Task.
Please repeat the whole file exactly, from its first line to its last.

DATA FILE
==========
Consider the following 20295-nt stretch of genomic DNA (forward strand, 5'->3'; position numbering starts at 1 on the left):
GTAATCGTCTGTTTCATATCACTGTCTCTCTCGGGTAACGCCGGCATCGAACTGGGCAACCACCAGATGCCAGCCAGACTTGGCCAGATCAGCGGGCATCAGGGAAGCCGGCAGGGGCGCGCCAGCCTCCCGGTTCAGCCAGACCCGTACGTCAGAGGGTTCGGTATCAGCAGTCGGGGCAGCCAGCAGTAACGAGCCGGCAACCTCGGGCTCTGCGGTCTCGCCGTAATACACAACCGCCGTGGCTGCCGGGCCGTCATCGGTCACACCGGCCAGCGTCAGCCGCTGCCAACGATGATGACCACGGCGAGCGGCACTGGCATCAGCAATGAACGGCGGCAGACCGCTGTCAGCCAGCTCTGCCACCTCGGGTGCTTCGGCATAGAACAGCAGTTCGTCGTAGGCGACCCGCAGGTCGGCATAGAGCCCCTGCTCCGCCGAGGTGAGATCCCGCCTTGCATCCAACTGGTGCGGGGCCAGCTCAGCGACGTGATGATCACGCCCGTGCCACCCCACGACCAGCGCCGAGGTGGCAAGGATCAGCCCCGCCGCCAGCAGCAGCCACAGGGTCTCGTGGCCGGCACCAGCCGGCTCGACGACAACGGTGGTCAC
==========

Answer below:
Consider the following 20295-nt stretch of genomic DNA (forward strand, 5'->3'; position numbering starts at 1 on the left):
GTAATCGTCTGTTTCATATCACTGTCTCTCTCGGGTAACGCCGGCATCGAACTGGGCAACCACCAGATGCCAGCCAGACTTGGCCAGATCAGCGGGCATCAGGGAAGCCGGCAGGGGCGCGCCAGCCTCCCGGTTCAGCCAGACCCGTACGTCAGAGGGTTCGGTATCAGCAGTCGGGGCAGCCAGCAGTAACGAGCCGGCAACCTCGGGCTCTGCGGTCTCGCCGTAATACACAACCGCCGTGGCTGCCGGGCCGTCATCGGTCACACCGGCCAGCGTCAGCCGCTGCCAACGATGATGACCACGGCGAGCGGCACTGGCATCAGCAATGAACGGCGGCAGACCGCTGTCAGCCAGCTCTGCCACCTCGGGTGCTTCGGCATAGAACAGCAGTTCGTCGTAGGCGACCCGCAGGTCGGCATAGAGCCCCTGCTCCGCCGAGGTGAGATCCCGCCTTGCATCCAACTGGTGCGGGGCCAGCTCAGCGACGTGATGATCACGCCCGTGCCACCCCACGACCAGCGCCGAGGTGGCAAGGATCAGCCCCGCCGCCAGCAGCAGCCACAGGGTCTCGTGGCCGGCACCAGCCGGCTCGACGACAACGGTGGTCAC